• 11. Viruses •Viruses are not living things. Simply stated, they are merely hereditary information surrounded by a protein coat – “parasitic chemicals” that require host cells to reproduce.
  • 12. Q: How is the unity of life – the fact that all living things share the same fundamental characteristics – explained?
  • 13. •Estimates of the total number of species on earth range from 10 million to 100 million – this vast variety of life is known as biodiversity. The Diversity of Life
  • 14. •All living organisms are composed of one or more cells. Thus, a living organism may be: oUnicellular – it consists of just one cell. The cells may be able to live together, as colonies or filaments, but they are still identical and can survive on their own. oMulticellular – it consists multiple cells that are functionally specialized and cannot survive on their own. The unicellular organism Chlamydomonas reinhardtii. Unicellular vs. Multicellular
  • 15. •Two major types of cells and types of organisms exist on earth. oA prokaryotic cell never contains a nucleus during its lifetime. A eukaryotic cell contains a nucleus, at least during some part of its life— some cells contain multiple nuclei. oA unicellular organism may be a prokaryotic cell or a eukaryotic cell. A multicellular organism contains only eukaryotic cells. oAn organism made of a prokaryotic cell is a prokaryote. An organism made of one or more eukaryotic cells is a eukaryote. The unicellular organism Paramecium containing two nuclei. Notice the “mouth”. Prokaryotic/Prokaryote vs. Eukaryotic/Eukaryote
  • 16. The Six-Kingdom System •Many biologists classify living organisms into six groups, called kingdoms. oA eukaryote which is not a plant, animal, or fungus (pl., fungi) is included within the protists. Prokaryotes Bacteria Archaeans Eukaryotes Plants Animals Fungi Protists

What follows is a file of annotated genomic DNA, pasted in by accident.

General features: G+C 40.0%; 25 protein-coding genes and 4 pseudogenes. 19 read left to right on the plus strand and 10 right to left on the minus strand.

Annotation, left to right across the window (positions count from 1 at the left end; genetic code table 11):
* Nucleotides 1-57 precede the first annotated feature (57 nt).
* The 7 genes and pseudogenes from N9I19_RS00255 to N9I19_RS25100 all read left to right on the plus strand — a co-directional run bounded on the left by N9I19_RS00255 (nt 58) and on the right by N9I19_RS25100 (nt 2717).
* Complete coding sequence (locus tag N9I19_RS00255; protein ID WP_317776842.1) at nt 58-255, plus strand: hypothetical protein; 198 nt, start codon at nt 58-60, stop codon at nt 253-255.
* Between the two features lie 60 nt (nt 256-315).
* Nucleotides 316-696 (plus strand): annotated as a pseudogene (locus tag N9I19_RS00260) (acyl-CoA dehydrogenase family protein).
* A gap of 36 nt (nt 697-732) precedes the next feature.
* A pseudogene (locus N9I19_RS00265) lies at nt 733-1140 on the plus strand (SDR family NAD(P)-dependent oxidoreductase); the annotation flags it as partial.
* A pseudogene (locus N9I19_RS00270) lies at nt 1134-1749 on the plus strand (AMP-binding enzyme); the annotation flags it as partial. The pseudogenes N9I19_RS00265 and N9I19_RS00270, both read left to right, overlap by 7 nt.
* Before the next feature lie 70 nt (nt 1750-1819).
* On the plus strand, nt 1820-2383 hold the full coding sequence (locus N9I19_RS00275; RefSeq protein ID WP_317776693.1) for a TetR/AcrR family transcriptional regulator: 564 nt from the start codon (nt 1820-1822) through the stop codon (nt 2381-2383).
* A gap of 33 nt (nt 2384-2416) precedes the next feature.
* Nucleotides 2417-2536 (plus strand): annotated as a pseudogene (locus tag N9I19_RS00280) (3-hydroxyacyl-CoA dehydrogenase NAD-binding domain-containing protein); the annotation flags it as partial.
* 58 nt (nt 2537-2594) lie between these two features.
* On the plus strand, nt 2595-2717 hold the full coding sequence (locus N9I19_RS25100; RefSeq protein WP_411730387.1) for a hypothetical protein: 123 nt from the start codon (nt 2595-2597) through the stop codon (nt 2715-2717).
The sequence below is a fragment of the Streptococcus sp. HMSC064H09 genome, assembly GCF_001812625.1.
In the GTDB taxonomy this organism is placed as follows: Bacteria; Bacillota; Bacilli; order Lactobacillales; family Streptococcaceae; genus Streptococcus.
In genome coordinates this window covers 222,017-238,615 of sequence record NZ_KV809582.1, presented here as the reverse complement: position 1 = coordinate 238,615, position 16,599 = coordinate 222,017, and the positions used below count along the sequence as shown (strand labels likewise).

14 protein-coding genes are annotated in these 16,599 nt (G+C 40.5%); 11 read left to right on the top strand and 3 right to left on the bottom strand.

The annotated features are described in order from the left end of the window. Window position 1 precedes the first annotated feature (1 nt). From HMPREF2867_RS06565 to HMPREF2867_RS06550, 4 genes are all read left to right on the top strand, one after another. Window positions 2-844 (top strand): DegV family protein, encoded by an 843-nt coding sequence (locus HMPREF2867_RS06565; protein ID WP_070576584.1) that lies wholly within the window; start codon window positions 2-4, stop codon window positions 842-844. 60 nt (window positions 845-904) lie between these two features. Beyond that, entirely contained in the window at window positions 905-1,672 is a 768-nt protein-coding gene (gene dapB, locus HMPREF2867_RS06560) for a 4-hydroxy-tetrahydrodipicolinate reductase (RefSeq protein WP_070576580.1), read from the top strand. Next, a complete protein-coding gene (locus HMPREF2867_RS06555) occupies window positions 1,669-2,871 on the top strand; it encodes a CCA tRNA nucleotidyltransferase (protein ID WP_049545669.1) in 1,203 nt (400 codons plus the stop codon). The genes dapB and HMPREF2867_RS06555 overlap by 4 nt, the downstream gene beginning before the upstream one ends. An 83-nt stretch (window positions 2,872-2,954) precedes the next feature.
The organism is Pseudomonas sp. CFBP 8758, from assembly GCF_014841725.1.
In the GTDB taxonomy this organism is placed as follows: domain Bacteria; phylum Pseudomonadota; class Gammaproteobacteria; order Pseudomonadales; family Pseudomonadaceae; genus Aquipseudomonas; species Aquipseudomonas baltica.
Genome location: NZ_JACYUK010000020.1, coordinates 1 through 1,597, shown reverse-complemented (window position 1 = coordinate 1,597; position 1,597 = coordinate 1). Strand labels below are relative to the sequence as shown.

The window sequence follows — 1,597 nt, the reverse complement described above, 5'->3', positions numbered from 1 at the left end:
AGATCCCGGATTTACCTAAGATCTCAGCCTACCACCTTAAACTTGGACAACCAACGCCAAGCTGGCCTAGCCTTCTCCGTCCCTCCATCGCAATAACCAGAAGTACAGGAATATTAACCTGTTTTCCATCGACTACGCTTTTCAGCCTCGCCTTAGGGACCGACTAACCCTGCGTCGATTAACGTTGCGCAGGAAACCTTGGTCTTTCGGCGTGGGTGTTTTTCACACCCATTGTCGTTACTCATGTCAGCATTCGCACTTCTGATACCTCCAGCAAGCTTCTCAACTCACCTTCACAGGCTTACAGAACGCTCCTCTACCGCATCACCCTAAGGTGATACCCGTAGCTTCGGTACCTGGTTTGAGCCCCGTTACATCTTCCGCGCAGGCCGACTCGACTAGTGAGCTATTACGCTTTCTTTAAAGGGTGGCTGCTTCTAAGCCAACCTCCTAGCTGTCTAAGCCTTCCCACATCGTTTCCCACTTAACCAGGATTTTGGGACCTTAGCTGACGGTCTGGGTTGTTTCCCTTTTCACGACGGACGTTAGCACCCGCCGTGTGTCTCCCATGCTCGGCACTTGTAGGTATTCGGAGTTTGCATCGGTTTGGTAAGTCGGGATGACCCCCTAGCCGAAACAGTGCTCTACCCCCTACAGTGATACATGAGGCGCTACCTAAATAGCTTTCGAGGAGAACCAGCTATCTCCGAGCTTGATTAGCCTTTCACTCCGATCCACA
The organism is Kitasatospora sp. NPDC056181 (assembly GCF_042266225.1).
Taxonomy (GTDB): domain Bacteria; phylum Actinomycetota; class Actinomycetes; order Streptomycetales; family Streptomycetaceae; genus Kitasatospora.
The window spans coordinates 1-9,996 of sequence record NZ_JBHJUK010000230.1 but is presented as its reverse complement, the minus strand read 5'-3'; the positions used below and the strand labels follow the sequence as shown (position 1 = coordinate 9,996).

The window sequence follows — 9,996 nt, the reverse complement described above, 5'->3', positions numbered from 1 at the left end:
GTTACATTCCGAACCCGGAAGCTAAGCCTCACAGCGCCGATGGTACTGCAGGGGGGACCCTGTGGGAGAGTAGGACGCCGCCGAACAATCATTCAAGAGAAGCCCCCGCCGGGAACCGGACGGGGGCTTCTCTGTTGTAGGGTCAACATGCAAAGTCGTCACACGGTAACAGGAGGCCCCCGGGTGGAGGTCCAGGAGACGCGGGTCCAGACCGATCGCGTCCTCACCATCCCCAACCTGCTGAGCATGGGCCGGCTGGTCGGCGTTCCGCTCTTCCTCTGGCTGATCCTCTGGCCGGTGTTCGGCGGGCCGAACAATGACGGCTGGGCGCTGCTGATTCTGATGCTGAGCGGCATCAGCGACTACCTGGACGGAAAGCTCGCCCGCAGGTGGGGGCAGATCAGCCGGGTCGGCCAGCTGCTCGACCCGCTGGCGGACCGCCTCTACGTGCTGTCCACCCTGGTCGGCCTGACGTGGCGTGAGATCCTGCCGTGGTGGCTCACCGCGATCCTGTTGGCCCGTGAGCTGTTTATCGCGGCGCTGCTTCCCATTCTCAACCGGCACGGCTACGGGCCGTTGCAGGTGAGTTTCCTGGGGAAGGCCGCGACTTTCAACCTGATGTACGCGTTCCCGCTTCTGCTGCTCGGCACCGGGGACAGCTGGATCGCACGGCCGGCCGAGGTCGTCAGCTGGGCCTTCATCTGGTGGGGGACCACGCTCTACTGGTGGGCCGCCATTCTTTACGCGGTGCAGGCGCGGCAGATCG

• 17. Prokaryote Eukaryote Unicellular Bacteria and Archaeans Yeasts and most Protists Multicellular Fungi (except yeasts), Plants, Animals, and some Protists (such as seaweed) oBacteria and archaeans are superficially very similar. oSeaweed is a colloquial term used to describe multicellular algae, including the red, brown, and green algae. oThe only unicellular fungi are the yeasts.
  • 18. Major Modes of Nutrition •The way a living organism obtains energy and the element carbon is called its mode of nutrition: oEnergy can be obtained from light or from chemical compounds oCarbon can be obtained from carbon dioxide (CO2) or from organic compounds. Organic compounds are built around chains of carbon atoms and contain hydrogen atoms; all other compounds (including CO2) are called inorganic compounds. •Some organisms can switch modes of nutrition depending on environmental conditions.
  • 19. MAJOR MODES OF NUTRITION ENERGY SOURCE Light Chemical compounds CARBON SOURCE Carbon dioxide • Plants • Algae • Some prokaryotes • Some prokaryotes Organic compounds • Some prokaryotes • Animals • Fungi • Protists • Most prokaryotes
  • 20. A hydrothermal vent in the Pacific Ocean. All the hot, mineral-rich water attracts bacteria that get their energy from chemicals such as H2S instead of the sun (as there is no sunlight on the seafloor), which in turn attract organisms that graze on the bacteria.
  • 21. Thousands of white vent crabs exemplify the abundance of life found around deep sea thermal vents, these in the Antarctic Ocean.
  • 22. The Godzilla Hydrothermal Vent (23 July 2011) http://vimeo.com/diogenesii/godzilla
  • 23. Q: How is the diversity of life explained?